History of software configuration management

From Wikipedia, the free encyclopedia
Jump to: navigation, search

The history of software configuration management (SCM) in computing can be traced back as early as the 1950s, when CM (for Configuration Management), originally for hardware development and production control, was being applied to software development. The first software configuration management was most likely done manually. Eventually, software tools were written to manage software changes. History records tend to be based on tools and companies, and lend concepts to a secondary plane.


  • Early 1960s or even late 1950s: CDC UPDATE and IBM IEB_UPDATE.[1]
  • Late 1960s, early 1970s: Professor Leon Pressor at the University of California, Santa Barbara produced a thesis on change and configuration control. This concept was a response to a contract he was working on with a defense contractor who made aircraft engines for the US Navy.
  • Early 1970s: Unix make.
  • By 1970 CDC update was an advanced product.
  • Circa 1972: Bell Labs paper describing the original diff algorithm.
  • 1972, with an IEEE paper in 1975: source code control system, SCCS, Marc Rochkind Bell Labs. Originally programmed in SNOBOL for OS/360; subsequently rewritten in C for Unix (used diff for comparing files).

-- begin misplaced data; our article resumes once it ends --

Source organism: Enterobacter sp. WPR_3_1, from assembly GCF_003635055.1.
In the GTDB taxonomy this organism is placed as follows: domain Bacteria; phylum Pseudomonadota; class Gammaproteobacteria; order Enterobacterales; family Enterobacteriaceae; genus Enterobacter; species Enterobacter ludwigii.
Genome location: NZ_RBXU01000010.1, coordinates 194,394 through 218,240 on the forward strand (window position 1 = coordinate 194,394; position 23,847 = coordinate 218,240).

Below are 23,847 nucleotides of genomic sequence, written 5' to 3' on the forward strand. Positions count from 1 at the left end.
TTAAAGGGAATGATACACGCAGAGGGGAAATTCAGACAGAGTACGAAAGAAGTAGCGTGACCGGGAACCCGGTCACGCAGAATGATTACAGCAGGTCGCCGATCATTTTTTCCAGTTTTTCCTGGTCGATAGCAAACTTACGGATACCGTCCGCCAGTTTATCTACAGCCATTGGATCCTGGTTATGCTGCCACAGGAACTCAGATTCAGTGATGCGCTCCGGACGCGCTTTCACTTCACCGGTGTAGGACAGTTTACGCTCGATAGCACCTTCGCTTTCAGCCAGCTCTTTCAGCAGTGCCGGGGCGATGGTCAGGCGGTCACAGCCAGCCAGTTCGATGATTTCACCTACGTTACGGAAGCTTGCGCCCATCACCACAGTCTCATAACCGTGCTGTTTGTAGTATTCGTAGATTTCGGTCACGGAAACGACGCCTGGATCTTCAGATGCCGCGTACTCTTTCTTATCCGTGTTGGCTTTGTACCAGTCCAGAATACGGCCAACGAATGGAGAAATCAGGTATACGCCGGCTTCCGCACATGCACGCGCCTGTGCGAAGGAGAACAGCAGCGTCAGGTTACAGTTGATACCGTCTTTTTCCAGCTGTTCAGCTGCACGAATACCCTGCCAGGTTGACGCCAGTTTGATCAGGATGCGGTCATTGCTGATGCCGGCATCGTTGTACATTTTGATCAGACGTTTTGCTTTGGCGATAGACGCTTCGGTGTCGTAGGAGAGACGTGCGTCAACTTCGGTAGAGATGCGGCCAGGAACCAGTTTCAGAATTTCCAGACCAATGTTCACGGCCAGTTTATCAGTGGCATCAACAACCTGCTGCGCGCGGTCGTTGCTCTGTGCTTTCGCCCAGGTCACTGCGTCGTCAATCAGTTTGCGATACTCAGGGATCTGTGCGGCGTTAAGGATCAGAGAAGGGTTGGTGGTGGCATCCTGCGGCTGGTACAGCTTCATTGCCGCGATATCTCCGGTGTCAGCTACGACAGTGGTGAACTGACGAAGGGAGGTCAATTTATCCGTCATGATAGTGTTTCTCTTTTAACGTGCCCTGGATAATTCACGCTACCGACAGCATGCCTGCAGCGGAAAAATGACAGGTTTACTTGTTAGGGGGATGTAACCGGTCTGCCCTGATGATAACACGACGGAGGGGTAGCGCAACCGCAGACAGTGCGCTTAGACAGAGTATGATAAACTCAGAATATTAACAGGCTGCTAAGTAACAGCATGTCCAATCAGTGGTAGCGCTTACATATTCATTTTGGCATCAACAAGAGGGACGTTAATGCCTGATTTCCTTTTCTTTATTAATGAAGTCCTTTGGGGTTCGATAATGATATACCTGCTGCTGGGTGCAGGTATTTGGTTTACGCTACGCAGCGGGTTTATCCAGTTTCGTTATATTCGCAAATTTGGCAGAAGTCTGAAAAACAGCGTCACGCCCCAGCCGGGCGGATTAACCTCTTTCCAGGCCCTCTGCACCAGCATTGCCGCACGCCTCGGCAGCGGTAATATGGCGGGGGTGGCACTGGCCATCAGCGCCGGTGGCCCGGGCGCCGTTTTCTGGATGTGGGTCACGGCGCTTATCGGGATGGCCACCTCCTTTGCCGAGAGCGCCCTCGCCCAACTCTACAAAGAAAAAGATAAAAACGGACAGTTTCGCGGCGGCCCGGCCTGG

• 1970s: Lisle, Illinois-based Pansophic Systems offered PANVALET, which was an early source code control system for the mainframe market.[2]
  • 1975: Professor Pressor's work eventually grew into a commercially available product called Change and Configuration Control (CCC) which was sold by the SoftTool corporation.
  • Revision Control System (RCS, Walter Tichy).
  • Early 1980s: patch (around 1985, Larry Wall).
  • 1984: Aide-de-Camp
  • 1986: Concurrent Version System (CVS).
  • 2000: Subversion initiated by CollabNet.
  • Early 2000s (decade): distributed revision control systems like BitKeeper and GNU arch become viable.


Until the 1980s, SCM could only be understood as CM applied to software development.[3] Some basic concepts such as identification and baseline (well-defined point in the evolution of a project) were already clear, but what was at stake was a set of techniques oriented towards the control of the activity, and using formal processes, documents, request forms, control boards etc.

It is only after this date that the use of software tools applying directly to software artefacts representing the actual resources, has allowed SCM to grow as an autonomous entity (from traditional CM).

The use of different tools has actually led to very distinct emphases.

See also[edit]


  1. ^ http://www.daveeaton.com/scm/CMFAQ.html
  2. ^ Oral history interview with Joseph Piscopo, Charles Babbage Institute, University of Minnesota. Piscopo founded Pansophic Systems in 1969 and led it until his retirement in 1987. Interview discusses the development of Panvalet and the acquisition of Easytrieve.
  3. ^ J.K. Buckle (1982). Software Configuration Management. ISBN 0-333-30719-4.